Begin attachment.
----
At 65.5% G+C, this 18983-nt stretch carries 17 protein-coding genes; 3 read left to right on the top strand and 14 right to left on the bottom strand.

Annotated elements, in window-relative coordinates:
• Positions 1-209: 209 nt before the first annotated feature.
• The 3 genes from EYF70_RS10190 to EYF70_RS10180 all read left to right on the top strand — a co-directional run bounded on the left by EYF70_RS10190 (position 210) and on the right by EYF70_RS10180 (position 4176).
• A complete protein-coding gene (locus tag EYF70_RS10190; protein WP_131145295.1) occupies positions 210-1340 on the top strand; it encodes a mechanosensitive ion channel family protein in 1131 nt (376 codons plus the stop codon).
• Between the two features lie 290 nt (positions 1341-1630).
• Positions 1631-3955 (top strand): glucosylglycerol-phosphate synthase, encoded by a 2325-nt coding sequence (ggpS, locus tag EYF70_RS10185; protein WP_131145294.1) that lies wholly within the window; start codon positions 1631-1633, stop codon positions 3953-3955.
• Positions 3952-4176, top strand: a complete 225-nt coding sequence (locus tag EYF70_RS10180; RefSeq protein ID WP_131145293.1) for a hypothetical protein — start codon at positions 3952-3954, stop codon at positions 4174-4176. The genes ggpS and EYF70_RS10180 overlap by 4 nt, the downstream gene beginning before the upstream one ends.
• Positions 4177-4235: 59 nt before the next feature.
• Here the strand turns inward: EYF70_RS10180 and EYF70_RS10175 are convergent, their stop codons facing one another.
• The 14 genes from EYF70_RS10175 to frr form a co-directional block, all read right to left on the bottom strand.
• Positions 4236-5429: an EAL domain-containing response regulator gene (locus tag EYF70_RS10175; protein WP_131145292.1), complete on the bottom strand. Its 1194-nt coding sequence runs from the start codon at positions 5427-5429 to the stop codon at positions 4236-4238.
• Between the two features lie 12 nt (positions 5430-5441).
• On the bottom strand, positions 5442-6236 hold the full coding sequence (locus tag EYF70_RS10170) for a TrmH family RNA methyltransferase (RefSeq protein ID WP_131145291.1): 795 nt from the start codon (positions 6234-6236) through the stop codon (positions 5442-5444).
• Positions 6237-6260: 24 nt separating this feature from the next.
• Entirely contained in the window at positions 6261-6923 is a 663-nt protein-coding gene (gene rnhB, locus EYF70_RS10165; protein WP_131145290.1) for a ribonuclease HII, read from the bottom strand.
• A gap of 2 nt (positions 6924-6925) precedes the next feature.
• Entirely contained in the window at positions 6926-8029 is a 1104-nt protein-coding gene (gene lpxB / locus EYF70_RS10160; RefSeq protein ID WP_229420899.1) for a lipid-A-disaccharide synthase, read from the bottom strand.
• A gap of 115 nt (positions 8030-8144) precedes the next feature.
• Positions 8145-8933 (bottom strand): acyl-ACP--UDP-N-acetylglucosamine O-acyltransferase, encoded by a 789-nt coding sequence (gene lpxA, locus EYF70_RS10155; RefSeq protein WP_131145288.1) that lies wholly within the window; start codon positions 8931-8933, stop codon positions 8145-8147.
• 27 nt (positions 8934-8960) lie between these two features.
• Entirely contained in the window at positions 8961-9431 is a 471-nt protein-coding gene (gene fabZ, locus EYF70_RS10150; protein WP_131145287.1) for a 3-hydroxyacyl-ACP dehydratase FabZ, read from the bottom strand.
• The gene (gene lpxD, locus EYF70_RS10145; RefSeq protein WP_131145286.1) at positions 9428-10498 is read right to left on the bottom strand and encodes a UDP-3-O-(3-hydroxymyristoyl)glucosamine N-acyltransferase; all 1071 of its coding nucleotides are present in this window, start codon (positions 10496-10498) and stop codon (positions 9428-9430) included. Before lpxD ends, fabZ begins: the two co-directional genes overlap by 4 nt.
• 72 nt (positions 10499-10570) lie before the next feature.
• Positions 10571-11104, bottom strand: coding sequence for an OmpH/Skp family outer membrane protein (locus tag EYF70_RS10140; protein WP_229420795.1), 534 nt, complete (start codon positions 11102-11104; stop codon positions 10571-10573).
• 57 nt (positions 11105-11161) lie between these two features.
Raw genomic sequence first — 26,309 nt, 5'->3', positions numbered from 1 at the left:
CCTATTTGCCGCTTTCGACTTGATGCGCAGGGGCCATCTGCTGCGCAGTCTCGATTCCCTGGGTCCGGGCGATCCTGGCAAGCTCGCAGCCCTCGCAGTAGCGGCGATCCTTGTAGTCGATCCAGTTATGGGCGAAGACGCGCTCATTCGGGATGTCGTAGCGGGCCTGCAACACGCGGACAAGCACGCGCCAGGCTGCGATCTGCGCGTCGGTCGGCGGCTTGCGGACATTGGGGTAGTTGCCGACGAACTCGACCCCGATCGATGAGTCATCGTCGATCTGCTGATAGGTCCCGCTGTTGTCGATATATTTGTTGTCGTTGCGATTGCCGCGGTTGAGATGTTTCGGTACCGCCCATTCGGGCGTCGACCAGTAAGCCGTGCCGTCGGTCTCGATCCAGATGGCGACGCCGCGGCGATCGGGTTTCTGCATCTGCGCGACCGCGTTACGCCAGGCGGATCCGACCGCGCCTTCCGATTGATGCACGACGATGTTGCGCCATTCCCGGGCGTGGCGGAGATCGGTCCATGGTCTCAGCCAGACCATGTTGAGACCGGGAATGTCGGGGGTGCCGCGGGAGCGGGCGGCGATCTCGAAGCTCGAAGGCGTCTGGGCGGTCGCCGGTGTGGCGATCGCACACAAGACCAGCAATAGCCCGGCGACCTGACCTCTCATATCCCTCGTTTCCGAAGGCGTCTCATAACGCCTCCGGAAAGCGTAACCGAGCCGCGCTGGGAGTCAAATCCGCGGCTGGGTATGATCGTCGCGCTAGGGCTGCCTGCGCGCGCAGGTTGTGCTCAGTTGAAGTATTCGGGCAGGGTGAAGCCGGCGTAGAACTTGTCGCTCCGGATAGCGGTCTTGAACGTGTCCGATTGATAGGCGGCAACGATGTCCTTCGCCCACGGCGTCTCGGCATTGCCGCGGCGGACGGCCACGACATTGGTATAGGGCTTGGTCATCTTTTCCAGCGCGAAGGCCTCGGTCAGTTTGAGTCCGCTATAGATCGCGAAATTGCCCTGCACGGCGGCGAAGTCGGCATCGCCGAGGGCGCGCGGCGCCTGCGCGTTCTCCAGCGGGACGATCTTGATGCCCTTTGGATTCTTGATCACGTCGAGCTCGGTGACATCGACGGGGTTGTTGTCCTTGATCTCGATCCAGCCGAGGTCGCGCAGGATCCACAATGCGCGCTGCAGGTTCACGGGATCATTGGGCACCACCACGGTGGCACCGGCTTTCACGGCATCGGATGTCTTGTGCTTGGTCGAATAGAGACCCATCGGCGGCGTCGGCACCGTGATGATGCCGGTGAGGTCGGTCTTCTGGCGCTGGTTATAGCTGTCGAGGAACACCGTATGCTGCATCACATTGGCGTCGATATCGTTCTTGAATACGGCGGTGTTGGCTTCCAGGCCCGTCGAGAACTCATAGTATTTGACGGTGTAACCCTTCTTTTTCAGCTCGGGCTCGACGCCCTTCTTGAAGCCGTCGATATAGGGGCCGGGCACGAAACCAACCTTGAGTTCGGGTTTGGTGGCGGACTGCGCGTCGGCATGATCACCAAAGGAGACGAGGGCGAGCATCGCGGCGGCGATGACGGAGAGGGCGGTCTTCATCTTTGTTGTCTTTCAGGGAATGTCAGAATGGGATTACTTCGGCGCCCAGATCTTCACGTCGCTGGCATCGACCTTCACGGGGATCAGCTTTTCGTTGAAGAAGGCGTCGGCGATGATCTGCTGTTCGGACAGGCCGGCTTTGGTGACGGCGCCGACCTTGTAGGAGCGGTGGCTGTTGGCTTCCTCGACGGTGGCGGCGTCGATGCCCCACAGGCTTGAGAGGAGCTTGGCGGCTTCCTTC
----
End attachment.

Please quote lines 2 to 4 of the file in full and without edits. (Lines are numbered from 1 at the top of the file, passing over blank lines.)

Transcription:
Annotated elements, in window-relative coordinates:
• Positions 1-209: 209 nt before the first annotated feature.
• The 3 genes from EYF70_RS10190 to EYF70_RS10180 all read left to right on the top strand — a co-directional run bounded on the left by EYF70_RS10190 (position 210) and on the right by EYF70_RS10180 (position 4176).